Here’s how local restaurants are responding to social pressures in the days of TikTok and Instagram

There’s another crucial ingredient restaurants need in 2024: an active, engaging social media presence.

On a planet where people aimlessly scroll their phones, busy restaurant owners are tasked with creating menu items that taste good and stand out on feeds.

Longtime chef, restaurateur and Making Raving Fans Hospitality Group partner Peter Sclafani says using social media in the restaurant industry is a new way of marketing. He and his wife, Michelle, who runs the brand’s social accounts, even set out to make SoLou, MRF’s Perkins Road restaurant, more Instagrammable.

And, it’s working. The restaurant now has over 10,000 Instagram followers, the most out of all MRF concepts. Diners can’t resist snapping pics of its Tabletop S’mores, garnished cocktails, cotton candy tufts and patio mural.

SoLou. File photo by Collin Richie

Local foodie and social media influencer Maameefua Koomson has seen this, too. Through her company Quirk-E Creative, she helps spots like Boru Ramen, Sweet Society, Zee Zee’s and others keep their accounts up to date with inventive posts. A Zee Zee’s Espresso Martini Flight reel with over 180,000 views? Koomson was the mastermind behind the viral vid.

Koomson has picked up on trends from sharing her favorite eats with her about 45,000 Instagram and TikTok followers.

“During the pandemic, it was more about convenience and ‘Where can I go eat?’” Koomson says. “But, now it’s like, ‘Where can I go and get an experience?’”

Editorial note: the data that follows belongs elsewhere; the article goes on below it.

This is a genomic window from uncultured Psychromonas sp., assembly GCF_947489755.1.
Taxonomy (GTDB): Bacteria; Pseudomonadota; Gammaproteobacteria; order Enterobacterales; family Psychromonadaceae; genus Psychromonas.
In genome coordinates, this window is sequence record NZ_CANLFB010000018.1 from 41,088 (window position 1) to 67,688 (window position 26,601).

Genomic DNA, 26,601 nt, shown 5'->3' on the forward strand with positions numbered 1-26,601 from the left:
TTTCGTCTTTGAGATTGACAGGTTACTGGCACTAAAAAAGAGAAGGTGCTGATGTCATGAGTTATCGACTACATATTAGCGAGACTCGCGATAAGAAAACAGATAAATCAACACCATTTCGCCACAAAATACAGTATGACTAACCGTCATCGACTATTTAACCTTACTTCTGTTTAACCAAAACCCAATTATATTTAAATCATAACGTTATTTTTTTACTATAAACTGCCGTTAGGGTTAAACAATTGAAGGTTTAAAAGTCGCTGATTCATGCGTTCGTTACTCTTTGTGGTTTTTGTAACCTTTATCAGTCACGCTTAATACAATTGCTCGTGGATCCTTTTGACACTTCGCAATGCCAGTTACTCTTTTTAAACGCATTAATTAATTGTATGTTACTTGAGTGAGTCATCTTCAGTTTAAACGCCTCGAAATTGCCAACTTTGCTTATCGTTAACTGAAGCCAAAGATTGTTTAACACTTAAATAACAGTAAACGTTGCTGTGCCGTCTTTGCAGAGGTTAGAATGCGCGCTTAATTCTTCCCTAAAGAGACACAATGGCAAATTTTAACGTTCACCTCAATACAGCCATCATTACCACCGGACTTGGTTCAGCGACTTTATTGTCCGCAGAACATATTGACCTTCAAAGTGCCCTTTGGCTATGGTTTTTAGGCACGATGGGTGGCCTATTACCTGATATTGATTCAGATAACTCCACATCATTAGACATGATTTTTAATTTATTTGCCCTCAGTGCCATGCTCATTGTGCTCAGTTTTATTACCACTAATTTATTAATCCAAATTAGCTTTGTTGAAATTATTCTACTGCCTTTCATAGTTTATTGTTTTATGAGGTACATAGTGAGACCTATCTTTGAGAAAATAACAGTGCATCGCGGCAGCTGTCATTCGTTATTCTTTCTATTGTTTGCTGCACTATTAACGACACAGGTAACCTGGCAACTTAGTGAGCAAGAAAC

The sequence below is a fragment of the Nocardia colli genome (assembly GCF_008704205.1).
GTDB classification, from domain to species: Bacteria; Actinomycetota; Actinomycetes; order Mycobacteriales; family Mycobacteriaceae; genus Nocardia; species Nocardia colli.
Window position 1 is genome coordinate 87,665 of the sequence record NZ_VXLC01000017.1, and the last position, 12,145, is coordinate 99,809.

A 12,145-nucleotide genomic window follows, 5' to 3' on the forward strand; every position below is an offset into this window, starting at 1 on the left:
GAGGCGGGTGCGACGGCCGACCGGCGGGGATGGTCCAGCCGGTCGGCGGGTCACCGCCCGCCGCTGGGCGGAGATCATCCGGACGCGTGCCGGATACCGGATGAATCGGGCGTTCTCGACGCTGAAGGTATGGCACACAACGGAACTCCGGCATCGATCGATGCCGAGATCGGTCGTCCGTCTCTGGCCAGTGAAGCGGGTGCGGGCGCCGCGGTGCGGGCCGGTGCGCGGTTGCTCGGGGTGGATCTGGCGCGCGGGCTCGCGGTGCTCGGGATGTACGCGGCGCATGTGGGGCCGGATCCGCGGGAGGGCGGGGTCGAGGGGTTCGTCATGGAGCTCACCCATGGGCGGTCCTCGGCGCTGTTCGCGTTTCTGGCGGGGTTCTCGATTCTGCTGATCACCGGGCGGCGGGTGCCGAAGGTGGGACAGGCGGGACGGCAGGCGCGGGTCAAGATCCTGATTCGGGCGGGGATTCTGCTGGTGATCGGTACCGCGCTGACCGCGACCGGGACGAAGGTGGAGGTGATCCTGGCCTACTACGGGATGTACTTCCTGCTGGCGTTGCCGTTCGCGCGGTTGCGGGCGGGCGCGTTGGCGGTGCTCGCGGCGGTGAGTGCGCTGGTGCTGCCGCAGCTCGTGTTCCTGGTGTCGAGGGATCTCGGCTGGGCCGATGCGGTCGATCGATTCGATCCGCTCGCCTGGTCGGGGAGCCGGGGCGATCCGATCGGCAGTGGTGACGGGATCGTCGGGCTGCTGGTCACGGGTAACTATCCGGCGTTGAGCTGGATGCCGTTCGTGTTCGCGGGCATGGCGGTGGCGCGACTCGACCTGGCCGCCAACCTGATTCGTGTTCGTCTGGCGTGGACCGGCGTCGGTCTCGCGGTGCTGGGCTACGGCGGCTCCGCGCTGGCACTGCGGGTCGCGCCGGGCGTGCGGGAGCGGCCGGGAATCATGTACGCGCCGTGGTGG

Jordan Basham, who runs the popular @wheretogeaux225 account, says sometimes experience can impact the overall meal.

“If I go in and the food is like a seven out of 10 and the manager is really trying their best and is receptive to feedback, that truly makes it for me,” she says.

Beausoleil Coastal Cuisine. Photo courtesy Jordan Basham

Still, there’s a science to social media. Basham and Koomson agree that restaurant accounts should combine equal parts authenticity and spectacle. Think: A post about a staff member followed by a reel of flaming desserts.

SoLou heard a lot of feedback on a post showing Peter and Michelle painting benches at the restaurant. Koomson says she’s always being asked to share more about the business or the people behind the scenes, too.

But that process takes effort. The Sclafanis implore the help of the restaurants’ managers to collect photos and videos for future use. Michelle has had to limit posting before due to a lack of content and her own full schedule. And because there’s no secret recipe for the ever-updating algorithms, she experiments to see what sticks.

Sweet Society. File photo by Collin Richie.

Others lean on the likes of Baton Rouge’s growing group of more than 30 food influencers for help—they recognize that collaborating can bring in new customers hoping to try what their eyes have already feasted on online.

“Maame and I get messages (from restaurants) every single week, and it’s like ‘You made one video about us, and we had 50 people in the door,’” Basham shares. “It’s made a huge impact on the Baton Rouge food industry, I think.”

Social media isn’t going anywhere, so restaurants have to get on board with it, Michelle says.

“The consumers are looking for an online presence,” Koomson adds. “It doesn’t have to be the best, but I do think that’s essential now. … If not, it’s kind of like not having a sign on your door.”

This article was originally published in the July 2024 issue of 225 Magazine.